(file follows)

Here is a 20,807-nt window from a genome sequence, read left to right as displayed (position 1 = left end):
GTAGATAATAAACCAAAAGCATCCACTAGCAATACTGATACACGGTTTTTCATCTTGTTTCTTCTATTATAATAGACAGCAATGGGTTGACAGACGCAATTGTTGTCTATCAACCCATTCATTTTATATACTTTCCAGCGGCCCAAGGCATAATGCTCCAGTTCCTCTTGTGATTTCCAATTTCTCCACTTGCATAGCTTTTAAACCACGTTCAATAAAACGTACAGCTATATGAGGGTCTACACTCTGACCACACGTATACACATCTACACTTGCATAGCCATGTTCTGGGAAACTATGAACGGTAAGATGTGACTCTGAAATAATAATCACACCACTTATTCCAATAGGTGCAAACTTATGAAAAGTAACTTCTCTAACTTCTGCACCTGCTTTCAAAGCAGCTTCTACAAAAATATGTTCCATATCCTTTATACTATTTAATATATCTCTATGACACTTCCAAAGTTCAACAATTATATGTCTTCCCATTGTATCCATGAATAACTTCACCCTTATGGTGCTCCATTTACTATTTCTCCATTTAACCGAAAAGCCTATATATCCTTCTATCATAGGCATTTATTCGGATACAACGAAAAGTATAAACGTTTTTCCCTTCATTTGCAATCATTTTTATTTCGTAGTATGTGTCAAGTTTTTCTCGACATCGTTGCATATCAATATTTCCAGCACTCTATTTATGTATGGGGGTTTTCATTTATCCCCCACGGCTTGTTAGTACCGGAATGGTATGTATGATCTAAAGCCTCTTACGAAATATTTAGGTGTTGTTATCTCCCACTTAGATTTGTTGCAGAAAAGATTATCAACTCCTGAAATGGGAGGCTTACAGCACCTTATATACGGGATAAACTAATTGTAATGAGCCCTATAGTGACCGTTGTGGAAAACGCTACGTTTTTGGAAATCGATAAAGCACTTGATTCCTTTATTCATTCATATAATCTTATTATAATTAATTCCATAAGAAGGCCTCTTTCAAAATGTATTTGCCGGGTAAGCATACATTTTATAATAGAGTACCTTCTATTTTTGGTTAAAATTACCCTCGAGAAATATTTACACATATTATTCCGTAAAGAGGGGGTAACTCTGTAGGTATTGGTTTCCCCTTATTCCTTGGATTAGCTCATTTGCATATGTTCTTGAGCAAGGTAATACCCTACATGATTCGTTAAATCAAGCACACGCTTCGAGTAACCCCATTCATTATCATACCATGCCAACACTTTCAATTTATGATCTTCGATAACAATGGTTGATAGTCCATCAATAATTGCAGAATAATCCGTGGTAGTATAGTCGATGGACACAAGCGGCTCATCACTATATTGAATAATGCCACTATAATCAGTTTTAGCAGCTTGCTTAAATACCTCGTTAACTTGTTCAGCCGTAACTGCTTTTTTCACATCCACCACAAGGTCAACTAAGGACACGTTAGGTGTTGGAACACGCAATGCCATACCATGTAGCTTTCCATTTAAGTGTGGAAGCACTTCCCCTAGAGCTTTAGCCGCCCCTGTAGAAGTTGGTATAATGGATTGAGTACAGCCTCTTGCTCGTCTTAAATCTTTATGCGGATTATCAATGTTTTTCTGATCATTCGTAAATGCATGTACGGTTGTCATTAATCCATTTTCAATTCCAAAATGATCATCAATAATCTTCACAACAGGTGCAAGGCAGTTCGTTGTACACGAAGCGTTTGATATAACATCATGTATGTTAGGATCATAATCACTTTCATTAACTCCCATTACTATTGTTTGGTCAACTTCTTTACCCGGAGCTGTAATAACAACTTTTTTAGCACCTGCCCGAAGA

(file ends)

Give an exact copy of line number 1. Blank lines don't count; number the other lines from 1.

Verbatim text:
Here is a 20,807-nt window from a genome sequence, read left to right as displayed (position 1 = left end):